Australia will spend $500,000 setting up a tech network among the “Quad” democracies – Australia, the United States, Japan and India – against the backdrop of worsening tensions with China.
The move signals an increased focus on cybersecurity and sensitive technology issues – such as protecting 5G networks and ensuring artificial intelligence is not misused – in a regional grouping viewed warily by Beijing.
With Australia’s foreign affairs and trade department due to release a strategy on emerging cyber and tech challenges before the end of the year, it is encouraging academics to work together on research papers that add to public debate.
Dfat has revealed it is providing the Australian National University with $497,000 to set up a “Quad tech network”.
A newly published notice on the government’s grant website said the network would “support research and promote engagement with academic and thinktank partners on cyber and critical technology issues that reflect Australia’s interests as a liberal democracy committed to the international rules-based order”.
Australia, the US, Japan and India have been stepping up their cooperation through the Quad, formally known as the Quadrilateral Security Dialogue, with foreign affairs ministers meeting in Tokyo last month for what are expected to become regular talks.
Although Australia maintains it is a diplomatic forum, Beijing fears it could become a Nato-style regional alliance to counter China.
Those fears were heightened earlier this month when Australia rejoined the Malabar naval exercises in the Bay of Bengal and the Arabian Sea alongside counterparts from India, Japan and the US.
But the new tech-focused network shows the cooperation extends beyond government-to-government levels to include universities and thinktanks.
The ANU’s national security college will work on the project with the Observer Research Foundation in India, the Center for a New American Security and Japan’s National Graduate Institute for Policy Studies.
Dfat said the Quad tech network would put forward recommendations “relevant to Australia’s national interests across the breadth of cyber affairs and critical technology issues” while publishing four research papers of between 10,000 and 15,000 words each.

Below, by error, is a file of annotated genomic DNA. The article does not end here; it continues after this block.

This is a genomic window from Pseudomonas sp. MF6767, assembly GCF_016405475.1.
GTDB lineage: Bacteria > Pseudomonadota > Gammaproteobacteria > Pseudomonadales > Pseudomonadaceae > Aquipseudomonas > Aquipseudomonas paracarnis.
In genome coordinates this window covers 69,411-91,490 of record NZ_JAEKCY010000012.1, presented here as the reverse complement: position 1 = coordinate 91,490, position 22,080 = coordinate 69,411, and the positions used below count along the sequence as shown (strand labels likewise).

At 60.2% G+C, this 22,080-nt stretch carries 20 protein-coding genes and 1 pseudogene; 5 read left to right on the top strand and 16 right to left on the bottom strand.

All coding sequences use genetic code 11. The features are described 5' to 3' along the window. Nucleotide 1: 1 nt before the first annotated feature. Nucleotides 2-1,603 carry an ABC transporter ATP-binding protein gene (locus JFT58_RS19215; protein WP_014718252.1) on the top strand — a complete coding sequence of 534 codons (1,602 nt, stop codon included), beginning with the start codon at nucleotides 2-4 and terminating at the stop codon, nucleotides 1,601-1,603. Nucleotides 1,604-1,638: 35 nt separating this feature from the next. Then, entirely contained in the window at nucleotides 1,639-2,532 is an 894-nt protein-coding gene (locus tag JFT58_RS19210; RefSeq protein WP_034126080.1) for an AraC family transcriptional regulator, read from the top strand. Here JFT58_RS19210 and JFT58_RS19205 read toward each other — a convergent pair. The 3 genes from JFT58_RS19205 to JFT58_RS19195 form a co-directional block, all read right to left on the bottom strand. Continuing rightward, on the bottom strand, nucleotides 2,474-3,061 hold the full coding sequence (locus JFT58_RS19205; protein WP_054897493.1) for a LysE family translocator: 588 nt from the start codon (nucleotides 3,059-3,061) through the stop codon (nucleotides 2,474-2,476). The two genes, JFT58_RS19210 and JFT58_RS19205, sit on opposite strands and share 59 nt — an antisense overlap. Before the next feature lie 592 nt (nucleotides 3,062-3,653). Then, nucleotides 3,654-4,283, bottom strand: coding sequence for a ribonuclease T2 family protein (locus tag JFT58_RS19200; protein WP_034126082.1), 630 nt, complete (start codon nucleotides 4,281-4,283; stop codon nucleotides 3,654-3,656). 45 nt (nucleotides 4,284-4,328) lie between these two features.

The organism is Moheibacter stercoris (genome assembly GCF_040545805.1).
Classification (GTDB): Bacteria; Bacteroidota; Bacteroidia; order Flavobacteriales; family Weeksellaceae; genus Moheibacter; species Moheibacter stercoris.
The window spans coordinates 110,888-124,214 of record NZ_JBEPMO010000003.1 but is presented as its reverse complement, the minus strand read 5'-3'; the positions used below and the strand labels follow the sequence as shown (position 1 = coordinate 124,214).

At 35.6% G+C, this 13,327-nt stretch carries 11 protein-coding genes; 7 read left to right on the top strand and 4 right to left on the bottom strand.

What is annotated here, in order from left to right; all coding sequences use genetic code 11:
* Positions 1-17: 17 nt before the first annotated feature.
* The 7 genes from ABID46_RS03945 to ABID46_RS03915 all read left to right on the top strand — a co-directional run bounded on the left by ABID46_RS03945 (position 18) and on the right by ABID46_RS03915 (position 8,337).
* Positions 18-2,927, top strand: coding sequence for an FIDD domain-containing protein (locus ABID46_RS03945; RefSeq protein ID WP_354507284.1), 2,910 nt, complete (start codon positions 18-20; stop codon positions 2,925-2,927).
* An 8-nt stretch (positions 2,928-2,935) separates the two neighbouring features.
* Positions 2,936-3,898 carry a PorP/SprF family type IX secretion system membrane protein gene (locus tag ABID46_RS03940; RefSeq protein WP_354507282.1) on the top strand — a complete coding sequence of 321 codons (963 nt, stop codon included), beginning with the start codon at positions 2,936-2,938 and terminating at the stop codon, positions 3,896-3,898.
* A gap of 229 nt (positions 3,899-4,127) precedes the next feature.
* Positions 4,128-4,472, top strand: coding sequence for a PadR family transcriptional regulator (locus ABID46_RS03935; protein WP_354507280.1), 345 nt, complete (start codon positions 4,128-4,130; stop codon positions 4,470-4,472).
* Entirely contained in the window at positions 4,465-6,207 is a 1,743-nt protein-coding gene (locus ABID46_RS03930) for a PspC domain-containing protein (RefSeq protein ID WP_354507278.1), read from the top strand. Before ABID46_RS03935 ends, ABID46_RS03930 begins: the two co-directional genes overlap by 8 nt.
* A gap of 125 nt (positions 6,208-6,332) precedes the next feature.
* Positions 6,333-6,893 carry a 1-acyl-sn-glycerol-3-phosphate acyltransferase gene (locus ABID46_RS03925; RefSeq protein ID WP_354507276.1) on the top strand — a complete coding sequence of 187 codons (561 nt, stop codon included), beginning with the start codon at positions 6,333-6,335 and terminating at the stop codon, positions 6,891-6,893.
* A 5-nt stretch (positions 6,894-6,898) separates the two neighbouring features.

The ANU is expected to organise 12 video teleconference calls between Dfat and the project partners.
One partner, the Observer Research Foundation, hosted a technology conference at which the Australian foreign affairs minister, Marise Payne, called on likeminded countries to work together to build “a digital Indo-Pacific that is free, open and trusted”.
In a speech delivered remotely shortly after her return from the Quad meeting in Tokyo, Payne said Australia’s national security, economy and society was “increasingly digitised, dependent on access to open, trusted technology markets” but there were “some worrying trends globally”.
“Emerging applications of technologies, such as the use of artificial intelligence for facial recognition, are increasingly used to oppress, rather than empower, citizens,” she said, without naming who was acting in this way.
“Our response must involve adapting to technological change in a transparent way, while enforcing the rule of law, promoting individual human rights and deterring malicious activity.”
Dfat is putting the finishing touches on a new cyber and critical technology international engagement strategy which will cover how government can work with industry, civil society and academia to advance those interests internationally.
The document is also expected to examine which technological developments present the greatest risks or opportunities for Australia and the Indo-Pacific.
In a submission to Dfat’s strategy planning process, the Cyber Security Cooperative Research Centre argued the implementation of 5G networks would “have a profound influence on geopolitics moving forward because a threat anywhere in the network will be a threat to the whole network”.
The Chinese tech giant Huawei used its submission to Dfat to call on Australia to adhere to the principle of “openness and transparency” and explore solutions “based on facts with international stakeholders”.
The then Turnbull government’s decision to block “high-risk vendors” such as Huawei and another Chinese telecom, ZTE, from the 5G network in 2018 continues to be a source of friction in the diplomatic relationship with Beijing.
It was among 14 items on a list of disputes with Australia that the Chinese embassy in Canberra provided to Nine News early last week.
The embassy said the 2018 ban was based on “unfounded national security concerns” and Australia was “doing the bidding of the US by lobbying other countries” to adopt similar measures.
It also accused Australia of making “thinly veiled allegations against China on cyber attacks without any evidence”.
Scott Morrison, the prime minister, said in June that a wide range of political and private-sector organisations in Australia were being targeted by a “sophisticated state-based cyber-actor”, but he did not name the country.
A Chinese embassy official told Guardian Australia on Friday that problems in the relationship were “all caused by the Australian side” and Canberra should stop treating China as a strategic threat if it wanted to resume ministerial level talks that have been frozen since early this year.
The Australian trade minister, Simon Birmingham, insisted on Sunday that “the ball is in China’s court” for engaging in high-level dialogue to resolve the tensions, but he argued the Chinese embassy had taken a number of unhelpful actions this year.